New tool launched to help unlock value behind infrastructure Public Private Partnerships
We, in partnership with the Global Infrastructure Hub (GIH), have launched a new online reference tool that provides practical, user-friendly guidance for public officials in charge of managing PPP infrastructure projects after financial close, through construction and operations.
The G20 initiative establishes best practice guidance to increase the flow and quality of PPP infrastructure investments internationally.
The tool aims to help government officials address these types of challenges and prevent potential setbacks and disruptions throughout the construction and operations phases of a project.
Murray Rowden, Regional Managing Director, Americas & Global Head of Infrastructure at Turner & Townsend, said: “PPPs offer a huge opportunity to unlock infrastructure investment, but these long-term programmes require a long-term view if they are to deliver for all parties. The reference tool also highlights lessons that can be applied at the procurement phase of a PPP project, to ensure better quality and more robust PPPs during delivery.
Learning from past examples, our tool sets out the skills and expertise required to both procure and manage programmes across their whole lifecycle – ensuring that infrastructure assets are set up for success from day one.”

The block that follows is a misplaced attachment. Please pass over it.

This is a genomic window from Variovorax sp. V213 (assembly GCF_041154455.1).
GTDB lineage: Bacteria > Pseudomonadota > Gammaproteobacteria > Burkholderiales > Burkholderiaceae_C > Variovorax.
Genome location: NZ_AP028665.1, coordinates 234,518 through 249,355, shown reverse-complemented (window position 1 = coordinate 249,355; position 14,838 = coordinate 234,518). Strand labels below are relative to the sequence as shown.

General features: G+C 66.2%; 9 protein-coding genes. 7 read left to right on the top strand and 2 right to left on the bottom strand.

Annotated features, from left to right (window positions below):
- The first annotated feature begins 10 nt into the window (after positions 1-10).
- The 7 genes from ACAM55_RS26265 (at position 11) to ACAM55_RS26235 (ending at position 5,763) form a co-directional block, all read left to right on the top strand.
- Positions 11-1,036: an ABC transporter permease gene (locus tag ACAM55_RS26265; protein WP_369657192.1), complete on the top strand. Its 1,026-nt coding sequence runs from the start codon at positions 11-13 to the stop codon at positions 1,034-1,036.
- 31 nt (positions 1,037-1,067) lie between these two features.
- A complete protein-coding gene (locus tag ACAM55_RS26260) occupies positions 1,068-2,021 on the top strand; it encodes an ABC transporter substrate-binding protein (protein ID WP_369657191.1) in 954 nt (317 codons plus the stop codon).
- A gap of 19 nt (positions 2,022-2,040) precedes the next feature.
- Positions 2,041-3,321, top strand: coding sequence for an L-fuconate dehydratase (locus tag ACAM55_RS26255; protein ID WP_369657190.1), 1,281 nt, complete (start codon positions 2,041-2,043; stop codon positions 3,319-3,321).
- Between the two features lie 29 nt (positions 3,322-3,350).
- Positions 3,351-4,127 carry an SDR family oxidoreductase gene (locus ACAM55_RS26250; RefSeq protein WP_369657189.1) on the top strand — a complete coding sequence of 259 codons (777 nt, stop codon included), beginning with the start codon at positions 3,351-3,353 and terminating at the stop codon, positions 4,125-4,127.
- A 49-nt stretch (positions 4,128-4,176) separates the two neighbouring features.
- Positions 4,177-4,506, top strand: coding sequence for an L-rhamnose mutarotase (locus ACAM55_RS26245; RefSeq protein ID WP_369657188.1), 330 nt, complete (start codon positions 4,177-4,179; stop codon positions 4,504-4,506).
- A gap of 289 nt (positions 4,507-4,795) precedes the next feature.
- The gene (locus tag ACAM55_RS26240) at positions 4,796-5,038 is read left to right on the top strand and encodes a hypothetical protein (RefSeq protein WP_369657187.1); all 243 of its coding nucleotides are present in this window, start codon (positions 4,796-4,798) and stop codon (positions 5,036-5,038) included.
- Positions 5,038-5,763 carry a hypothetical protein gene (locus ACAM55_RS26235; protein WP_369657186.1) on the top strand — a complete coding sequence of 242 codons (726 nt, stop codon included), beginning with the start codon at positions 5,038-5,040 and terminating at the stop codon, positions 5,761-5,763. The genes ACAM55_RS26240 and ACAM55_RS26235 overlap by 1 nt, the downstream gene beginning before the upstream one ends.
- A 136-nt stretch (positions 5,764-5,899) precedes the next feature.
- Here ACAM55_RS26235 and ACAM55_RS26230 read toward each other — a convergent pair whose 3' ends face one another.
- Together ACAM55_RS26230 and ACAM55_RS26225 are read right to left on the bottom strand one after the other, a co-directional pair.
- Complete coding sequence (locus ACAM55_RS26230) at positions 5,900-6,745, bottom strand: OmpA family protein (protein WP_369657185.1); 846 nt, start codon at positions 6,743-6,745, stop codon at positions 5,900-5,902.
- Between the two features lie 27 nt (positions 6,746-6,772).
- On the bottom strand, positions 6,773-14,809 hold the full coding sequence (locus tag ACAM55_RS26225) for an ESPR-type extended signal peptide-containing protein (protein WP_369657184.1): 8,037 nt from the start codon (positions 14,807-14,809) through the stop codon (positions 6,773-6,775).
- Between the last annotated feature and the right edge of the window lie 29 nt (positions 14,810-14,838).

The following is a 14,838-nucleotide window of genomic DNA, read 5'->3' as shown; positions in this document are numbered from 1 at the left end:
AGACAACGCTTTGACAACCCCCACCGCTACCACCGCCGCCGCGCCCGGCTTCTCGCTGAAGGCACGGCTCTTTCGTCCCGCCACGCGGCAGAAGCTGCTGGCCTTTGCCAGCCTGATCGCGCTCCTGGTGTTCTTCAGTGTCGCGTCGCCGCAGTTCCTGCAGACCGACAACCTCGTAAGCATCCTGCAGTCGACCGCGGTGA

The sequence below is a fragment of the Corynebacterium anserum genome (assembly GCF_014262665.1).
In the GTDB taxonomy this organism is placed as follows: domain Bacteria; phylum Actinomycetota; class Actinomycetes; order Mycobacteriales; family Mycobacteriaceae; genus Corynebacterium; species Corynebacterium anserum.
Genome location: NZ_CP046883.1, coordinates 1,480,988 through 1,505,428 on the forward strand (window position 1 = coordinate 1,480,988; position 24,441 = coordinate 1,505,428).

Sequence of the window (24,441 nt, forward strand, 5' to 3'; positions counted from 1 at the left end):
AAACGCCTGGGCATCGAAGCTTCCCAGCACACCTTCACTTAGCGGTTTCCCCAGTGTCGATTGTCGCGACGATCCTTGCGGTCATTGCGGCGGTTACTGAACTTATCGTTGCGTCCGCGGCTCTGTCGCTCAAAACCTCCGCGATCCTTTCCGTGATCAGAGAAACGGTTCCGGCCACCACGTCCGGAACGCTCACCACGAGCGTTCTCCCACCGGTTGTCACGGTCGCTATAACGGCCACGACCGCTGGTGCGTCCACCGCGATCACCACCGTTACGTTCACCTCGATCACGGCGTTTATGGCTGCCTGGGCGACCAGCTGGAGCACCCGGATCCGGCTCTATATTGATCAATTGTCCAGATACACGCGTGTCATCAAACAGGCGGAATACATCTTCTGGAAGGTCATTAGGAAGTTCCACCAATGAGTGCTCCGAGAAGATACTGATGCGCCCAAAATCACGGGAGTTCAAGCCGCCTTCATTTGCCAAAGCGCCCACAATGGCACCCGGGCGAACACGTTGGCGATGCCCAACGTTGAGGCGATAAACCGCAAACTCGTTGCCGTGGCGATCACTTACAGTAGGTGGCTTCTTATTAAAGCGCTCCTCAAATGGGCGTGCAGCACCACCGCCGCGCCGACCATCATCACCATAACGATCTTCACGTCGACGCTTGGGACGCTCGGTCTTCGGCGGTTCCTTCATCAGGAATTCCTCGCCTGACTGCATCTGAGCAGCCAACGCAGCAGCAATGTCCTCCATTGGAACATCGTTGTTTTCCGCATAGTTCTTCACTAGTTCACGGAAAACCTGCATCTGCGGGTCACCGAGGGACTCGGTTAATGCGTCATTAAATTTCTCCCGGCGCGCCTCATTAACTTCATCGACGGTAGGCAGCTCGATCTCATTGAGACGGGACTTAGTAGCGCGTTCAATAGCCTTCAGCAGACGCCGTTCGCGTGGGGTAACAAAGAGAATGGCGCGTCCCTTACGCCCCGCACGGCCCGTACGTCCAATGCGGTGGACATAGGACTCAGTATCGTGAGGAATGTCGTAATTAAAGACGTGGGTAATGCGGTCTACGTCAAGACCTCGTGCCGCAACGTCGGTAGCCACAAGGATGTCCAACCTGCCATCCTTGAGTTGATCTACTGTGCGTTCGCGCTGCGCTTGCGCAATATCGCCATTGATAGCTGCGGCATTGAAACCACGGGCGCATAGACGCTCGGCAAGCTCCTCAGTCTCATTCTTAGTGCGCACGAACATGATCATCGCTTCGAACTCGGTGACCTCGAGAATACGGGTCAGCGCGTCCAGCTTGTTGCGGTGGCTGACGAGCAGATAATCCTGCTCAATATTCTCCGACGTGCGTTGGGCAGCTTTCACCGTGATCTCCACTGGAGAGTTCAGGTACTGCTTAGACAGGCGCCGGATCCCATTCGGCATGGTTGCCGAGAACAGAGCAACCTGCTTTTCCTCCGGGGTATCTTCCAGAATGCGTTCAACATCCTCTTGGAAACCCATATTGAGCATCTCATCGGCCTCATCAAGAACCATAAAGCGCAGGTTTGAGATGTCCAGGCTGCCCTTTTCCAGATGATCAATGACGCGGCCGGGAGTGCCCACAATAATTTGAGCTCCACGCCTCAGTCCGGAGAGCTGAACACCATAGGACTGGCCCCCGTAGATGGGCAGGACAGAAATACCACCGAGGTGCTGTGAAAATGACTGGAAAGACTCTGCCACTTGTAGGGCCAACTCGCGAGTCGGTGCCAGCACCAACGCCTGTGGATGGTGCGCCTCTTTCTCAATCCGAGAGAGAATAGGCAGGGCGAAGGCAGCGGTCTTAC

The project has been informed by an in-depth interrogation of 250 infrastructure PPPs reaching financial close between 2005 and 2015 to understand their successes and challenges.
The research programme included three global workshops with government participants from over 30 countries, as well as Multilateral Development Banks, including the World Bank, the Inter-American Development Bank and the European Investment Bank, and infrastructure legal practitioners from King & Wood Mallesons and Norton Rose Fulbright.
CEO of the Global Infrastructure Hub, Chris Heathcote, said that governments need to focus on the importance of managing PPP infrastructure projects to ensure that the public is receiving the full benefit of the infrastructure services. Governments need to monitor the obligations of a private sector operator and ensure that scope changes are managed effectively to ensure value for money and minimise the risk of disputes, according to the Global Infrastructure Hub. Governments also need to ensure that community stakeholders are consulted in relation to disruptions through construction and operations.